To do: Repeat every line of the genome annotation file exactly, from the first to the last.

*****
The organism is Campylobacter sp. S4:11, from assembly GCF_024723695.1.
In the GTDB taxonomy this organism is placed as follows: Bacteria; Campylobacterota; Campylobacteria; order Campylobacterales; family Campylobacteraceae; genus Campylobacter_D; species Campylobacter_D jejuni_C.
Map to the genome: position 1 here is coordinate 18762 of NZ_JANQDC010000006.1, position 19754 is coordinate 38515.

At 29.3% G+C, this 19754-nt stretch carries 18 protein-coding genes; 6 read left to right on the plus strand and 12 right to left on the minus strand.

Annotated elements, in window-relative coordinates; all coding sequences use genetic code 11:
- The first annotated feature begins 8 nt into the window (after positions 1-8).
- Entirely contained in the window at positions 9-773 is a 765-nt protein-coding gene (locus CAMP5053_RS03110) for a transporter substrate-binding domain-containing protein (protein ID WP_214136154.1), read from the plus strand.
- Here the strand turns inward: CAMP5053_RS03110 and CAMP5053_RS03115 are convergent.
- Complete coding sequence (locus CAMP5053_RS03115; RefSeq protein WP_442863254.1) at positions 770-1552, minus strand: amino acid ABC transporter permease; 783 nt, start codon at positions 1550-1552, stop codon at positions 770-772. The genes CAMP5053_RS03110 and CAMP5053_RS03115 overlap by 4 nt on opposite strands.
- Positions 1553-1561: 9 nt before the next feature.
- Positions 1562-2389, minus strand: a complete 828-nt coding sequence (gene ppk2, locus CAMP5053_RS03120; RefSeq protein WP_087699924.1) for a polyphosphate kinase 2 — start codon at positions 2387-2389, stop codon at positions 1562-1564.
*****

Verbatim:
The organism is Campylobacter sp. S4:11, from assembly GCF_024723695.1.
In the GTDB taxonomy this organism is placed as follows: Bacteria; Campylobacterota; Campylobacteria; order Campylobacterales; family Campylobacteraceae; genus Campylobacter_D; species Campylobacter_D jejuni_C.
Map to the genome: position 1 here is coordinate 18762 of NZ_JANQDC010000006.1, position 19754 is coordinate 38515.

At 29.3% G+C, this 19754-nt stretch carries 18 protein-coding genes; 6 read left to right on the plus strand and 12 right to left on the minus strand.

Annotated elements, in window-relative coordinates; all coding sequences use genetic code 11:
- The first annotated feature begins 8 nt into the window (after positions 1-8).
- Entirely contained in the window at positions 9-773 is a 765-nt protein-coding gene (locus CAMP5053_RS03110) for a transporter substrate-binding domain-containing protein (protein ID WP_214136154.1), read from the plus strand.
- Here the strand turns inward: CAMP5053_RS03110 and CAMP5053_RS03115 are convergent.
- Complete coding sequence (locus CAMP5053_RS03115; RefSeq protein WP_442863254.1) at positions 770-1552, minus strand: amino acid ABC transporter permease; 783 nt, start codon at positions 1550-1552, stop codon at positions 770-772. The genes CAMP5053_RS03110 and CAMP5053_RS03115 overlap by 4 nt on opposite strands.
- Positions 1553-1561: 9 nt before the next feature.
- Positions 1562-2389, minus strand: a complete 828-nt coding sequence (gene ppk2, locus CAMP5053_RS03120; RefSeq protein WP_087699924.1) for a polyphosphate kinase 2 — start codon at positions 2387-2389, stop codon at positions 1562-1564.